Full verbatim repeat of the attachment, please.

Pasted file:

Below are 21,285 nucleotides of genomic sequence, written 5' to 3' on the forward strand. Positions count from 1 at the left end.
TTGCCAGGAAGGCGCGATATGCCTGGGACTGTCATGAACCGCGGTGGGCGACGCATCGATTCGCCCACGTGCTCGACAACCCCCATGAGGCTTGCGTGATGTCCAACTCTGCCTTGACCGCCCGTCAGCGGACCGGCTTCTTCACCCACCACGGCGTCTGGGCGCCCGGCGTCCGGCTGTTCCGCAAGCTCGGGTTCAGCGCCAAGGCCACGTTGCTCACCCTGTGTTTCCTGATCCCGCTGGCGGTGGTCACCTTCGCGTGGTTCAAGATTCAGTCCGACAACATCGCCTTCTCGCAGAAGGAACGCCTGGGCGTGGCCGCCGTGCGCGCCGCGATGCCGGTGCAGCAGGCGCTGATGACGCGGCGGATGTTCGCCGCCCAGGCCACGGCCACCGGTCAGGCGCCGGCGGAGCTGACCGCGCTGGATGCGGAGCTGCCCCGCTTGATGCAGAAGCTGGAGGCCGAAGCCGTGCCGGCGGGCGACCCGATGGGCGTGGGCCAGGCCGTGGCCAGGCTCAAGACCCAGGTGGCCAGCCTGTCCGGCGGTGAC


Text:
Below are 21,285 nucleotides of genomic sequence, written 5' to 3' on the forward strand. Positions count from 1 at the left end.
TTGCCAGGAAGGCGCGATATGCCTGGGACTGTCATGAACCGCGGTGGGCGACGCATCGATTCGCCCACGTGCTCGACAACCCCCATGAGGCTTGCGTGATGTCCAACTCTGCCTTGACCGCCCGTCAGCGGACCGGCTTCTTCACCCACCACGGCGTCTGGGCGCCCGGCGTCCGGCTGTTCCGCAAGCTCGGGTTCAGCGCCAAGGCCACGTTGCTCACCCTGTGTTTCCTGATCCCGCTGGCGGTGGTCACCTTCGCGTGGTTCAAGATTCAGTCCGACAACATCGCCTTCTCGCAGAAGGAACGCCTGGGCGTGGCCGCCGTGCGCGCCGCGATGCCGGTGCAGCAGGCGCTGATGACGCGGCGGATGTTCGCCGCCCAGGCCACGGCCACCGGTCAGGCGCCGGCGGAGCTGACCGCGCTGGATGCGGAGCTGCCCCGCTTGATGCAGAAGCTGGAGGCCGAAGCCGTGCCGGCGGGCGACCCGATGGGCGTGGGCCAGGCCGTGGCCAGGCTCAAGACCCAGGTGGCCAGCCTGTCCGGCGGTGAC